In courts across Europe, there is a common refrain: “we need more judges!” Your court has a backlog? Many hands will make light work. Your courts are out of touch? Let’s bring in some new blood.
 
Serbia, however, has the opposite problem. Serbia has too many judges. And the implications for system performance, service delivery, and justice reform are significant.
 
How many is too many?
 

What the world can learn about sustainable food systems from Ireland's 'Origin Green'

Juergen Voegele's picture
To feed up to 9 billion people by 2050, the agriculture sector will need to produce about 50% more food.
 
But the natural resources needed to grow food are overstretched, and in many cases, severely depleted. Agriculture is also vulnerable to climate change and a changing climate could reduce crop yields by up to 25%. At the same time, agriculture is a big contributor to the climate problem, generating close to a quarter of greenhouse gas emissions. Without targeted interventions, that number could rise further, threatening the world’s food supplies.
 

Love, money, and old age in China

L.Colin Xu's picture
Love is supposed to be pure and unconditional. A recent study by Ginger Jin, Fali Huang and I suggests that love is complicated: the amount of love achieved may depend on whether you or your parents found your spouse, and whether you are part of a family where old age support needs to be provided by children.

Rain and shine: Deliberations in Istanbul on the impact of oil prices

Ulrich Bartsch's picture
On a recent rainy Saturday in Istanbul, the mood was so gloomy that a roomful of macro-economists were at pains to admit that the sharp fall in the oil price since June 2014 would actually benefit a lot of people. On display was an impressive assortment of "two handed economists", who saw almost as many losers as winners. They cited negative effects on fiscal balances in oil exporting countries, investment declines because of uncertainty, and demand shortfalls in countries in which consumers are still deleveraging after the Global Crisis. In addition, the gains in many countries would be tempered by government interventions, which may reduce subsidies or raise taxes without translating fiscal space into higher spending.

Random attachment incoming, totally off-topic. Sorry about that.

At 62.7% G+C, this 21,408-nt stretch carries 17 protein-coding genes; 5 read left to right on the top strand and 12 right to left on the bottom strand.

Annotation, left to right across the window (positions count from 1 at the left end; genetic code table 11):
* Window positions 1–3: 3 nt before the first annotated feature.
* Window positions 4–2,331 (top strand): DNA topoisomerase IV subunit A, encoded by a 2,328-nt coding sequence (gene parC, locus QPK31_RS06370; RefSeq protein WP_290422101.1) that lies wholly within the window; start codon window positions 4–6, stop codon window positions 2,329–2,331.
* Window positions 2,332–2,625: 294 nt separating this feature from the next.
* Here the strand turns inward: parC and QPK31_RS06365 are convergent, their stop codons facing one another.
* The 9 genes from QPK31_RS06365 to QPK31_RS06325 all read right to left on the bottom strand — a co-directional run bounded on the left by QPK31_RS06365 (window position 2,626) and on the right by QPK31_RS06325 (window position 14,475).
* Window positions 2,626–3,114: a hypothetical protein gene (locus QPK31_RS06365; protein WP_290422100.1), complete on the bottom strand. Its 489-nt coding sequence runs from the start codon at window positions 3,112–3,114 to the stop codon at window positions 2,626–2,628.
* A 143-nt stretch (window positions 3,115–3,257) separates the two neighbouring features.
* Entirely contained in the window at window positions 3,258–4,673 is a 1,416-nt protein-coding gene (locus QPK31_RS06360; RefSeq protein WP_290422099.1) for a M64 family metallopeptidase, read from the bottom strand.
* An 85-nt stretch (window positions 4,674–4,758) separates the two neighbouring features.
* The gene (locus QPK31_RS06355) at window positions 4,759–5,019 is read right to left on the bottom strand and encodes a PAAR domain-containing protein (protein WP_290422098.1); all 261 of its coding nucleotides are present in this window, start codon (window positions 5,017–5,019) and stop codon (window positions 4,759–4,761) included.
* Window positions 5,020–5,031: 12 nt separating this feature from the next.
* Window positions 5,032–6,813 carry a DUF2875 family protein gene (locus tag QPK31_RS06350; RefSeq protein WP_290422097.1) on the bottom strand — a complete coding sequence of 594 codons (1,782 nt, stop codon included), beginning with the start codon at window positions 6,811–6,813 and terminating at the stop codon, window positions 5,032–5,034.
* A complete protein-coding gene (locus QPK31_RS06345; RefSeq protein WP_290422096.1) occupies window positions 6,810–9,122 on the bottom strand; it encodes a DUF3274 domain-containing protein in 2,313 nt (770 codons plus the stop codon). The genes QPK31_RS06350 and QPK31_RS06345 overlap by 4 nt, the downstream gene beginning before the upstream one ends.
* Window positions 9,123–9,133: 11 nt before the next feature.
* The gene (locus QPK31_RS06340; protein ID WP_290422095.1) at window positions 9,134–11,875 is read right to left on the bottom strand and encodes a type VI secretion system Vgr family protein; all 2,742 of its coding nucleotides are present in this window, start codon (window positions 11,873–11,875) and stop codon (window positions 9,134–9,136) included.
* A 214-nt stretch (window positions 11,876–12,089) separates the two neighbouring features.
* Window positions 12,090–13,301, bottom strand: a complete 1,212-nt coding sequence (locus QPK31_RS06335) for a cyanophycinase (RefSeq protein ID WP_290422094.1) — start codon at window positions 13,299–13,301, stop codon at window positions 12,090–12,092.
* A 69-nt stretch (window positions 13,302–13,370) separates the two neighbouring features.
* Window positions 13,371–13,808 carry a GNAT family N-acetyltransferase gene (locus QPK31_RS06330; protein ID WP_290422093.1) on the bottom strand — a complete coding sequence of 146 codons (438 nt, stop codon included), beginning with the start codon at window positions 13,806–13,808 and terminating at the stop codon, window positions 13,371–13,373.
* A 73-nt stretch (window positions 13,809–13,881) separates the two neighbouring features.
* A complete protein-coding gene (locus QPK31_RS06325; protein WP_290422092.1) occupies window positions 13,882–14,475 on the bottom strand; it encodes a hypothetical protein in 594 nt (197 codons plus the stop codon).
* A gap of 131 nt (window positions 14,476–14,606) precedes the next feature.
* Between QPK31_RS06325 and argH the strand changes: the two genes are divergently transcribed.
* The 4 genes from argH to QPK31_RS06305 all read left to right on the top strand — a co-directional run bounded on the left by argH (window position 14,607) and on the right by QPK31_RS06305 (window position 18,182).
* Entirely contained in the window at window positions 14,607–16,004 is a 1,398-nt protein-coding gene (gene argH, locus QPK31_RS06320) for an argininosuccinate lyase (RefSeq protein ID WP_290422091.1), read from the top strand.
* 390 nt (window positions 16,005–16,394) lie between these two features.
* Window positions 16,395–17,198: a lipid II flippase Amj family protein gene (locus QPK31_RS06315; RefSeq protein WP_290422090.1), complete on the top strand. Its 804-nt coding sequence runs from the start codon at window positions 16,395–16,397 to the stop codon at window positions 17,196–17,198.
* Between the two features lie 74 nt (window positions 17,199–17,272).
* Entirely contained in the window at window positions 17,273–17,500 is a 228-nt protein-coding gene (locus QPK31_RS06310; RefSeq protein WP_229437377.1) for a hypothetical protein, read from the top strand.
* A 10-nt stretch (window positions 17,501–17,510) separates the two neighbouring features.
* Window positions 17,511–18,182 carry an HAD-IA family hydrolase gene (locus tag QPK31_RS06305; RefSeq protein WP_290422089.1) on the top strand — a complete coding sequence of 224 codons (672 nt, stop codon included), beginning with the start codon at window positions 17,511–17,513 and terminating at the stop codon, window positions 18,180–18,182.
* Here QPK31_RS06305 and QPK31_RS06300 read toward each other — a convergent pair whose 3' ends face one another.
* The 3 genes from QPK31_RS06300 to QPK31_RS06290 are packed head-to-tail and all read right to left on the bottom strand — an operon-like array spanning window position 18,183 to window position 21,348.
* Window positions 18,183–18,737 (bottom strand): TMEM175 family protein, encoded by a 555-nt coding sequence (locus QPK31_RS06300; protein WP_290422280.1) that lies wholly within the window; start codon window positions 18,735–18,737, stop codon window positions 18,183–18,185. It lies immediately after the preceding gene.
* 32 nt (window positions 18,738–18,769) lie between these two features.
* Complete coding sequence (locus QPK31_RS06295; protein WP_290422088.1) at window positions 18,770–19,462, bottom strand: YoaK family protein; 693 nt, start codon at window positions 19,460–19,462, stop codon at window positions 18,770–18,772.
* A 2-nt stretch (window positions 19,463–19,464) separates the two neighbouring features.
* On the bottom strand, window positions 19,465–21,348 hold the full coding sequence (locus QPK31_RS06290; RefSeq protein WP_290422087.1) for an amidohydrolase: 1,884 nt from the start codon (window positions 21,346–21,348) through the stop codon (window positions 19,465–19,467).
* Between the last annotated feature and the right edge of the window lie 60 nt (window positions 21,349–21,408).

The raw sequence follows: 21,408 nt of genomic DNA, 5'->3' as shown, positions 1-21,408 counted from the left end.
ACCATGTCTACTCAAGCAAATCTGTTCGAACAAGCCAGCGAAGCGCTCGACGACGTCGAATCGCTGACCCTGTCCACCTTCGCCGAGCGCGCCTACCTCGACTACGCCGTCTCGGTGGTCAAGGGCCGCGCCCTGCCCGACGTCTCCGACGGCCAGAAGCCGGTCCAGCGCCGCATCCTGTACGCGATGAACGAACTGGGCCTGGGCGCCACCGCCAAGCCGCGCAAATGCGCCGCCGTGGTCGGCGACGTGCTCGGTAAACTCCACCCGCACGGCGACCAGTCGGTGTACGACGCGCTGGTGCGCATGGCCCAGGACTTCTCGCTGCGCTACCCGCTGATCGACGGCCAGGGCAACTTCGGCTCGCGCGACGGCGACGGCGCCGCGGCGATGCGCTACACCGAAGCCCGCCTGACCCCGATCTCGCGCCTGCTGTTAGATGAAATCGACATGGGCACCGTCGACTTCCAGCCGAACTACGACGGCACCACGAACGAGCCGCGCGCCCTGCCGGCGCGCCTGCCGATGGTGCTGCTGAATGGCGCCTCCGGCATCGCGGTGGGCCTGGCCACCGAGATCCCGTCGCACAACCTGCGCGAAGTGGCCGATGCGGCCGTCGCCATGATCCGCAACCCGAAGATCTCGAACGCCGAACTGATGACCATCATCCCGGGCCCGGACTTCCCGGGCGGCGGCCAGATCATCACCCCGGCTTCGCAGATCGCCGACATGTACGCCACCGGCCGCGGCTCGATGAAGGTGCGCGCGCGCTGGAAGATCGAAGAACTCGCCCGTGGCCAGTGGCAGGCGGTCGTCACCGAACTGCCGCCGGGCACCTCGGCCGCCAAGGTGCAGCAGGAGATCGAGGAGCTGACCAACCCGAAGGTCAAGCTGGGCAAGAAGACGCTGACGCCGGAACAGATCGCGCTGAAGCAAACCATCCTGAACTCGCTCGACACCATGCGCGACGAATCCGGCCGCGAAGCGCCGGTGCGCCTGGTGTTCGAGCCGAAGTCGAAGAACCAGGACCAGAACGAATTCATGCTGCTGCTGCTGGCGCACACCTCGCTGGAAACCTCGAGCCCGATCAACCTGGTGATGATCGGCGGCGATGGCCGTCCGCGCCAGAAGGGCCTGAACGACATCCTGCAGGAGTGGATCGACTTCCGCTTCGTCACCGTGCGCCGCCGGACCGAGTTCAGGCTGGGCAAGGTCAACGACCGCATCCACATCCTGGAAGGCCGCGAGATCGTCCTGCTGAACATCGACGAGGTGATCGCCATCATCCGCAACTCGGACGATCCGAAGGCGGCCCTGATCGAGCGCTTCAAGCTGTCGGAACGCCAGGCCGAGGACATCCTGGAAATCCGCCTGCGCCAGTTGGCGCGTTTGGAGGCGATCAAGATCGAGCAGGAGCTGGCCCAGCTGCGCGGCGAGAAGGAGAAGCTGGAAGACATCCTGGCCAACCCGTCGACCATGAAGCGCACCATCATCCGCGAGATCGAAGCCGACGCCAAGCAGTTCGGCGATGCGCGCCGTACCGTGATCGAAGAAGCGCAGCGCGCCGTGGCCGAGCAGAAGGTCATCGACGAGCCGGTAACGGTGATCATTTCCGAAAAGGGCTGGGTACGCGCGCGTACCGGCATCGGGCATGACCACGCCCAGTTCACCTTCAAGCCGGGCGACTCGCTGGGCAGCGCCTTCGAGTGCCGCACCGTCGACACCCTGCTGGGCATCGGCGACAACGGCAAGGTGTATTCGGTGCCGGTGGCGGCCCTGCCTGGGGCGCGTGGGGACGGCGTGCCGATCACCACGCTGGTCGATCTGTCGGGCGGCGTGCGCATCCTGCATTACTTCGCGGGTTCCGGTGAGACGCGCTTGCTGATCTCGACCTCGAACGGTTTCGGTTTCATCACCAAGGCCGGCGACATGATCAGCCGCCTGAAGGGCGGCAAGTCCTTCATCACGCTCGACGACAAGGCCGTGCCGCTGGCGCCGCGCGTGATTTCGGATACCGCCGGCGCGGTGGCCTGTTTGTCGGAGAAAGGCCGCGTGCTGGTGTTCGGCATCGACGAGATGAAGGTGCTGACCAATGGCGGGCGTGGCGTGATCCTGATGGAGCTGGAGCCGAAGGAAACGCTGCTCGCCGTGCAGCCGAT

Rain and shine: Deliberations in Istanbul on the impact of oil prices

Ulrich Bartsch's picture
On a recent rainy Saturday in Istanbul, the mood was so gloomy that a roomful of macro-economists were at pains to admit that the sharp fall in the oil price since June 2014 would actually benefit a lot of people. On display was an impressive assortment of "two handed economists", who saw almost as many losers as winners. They cited negative effects on fiscal balances in oil exporting countries, investment declines because of uncertainty, and demand shortfalls in countries in which consumers are still deleveraging after the Global Crisis. In addition, the gains in many countries would be tempered by government interventions, which may reduce subsidies or raise taxes without translating fiscal space into higher spending.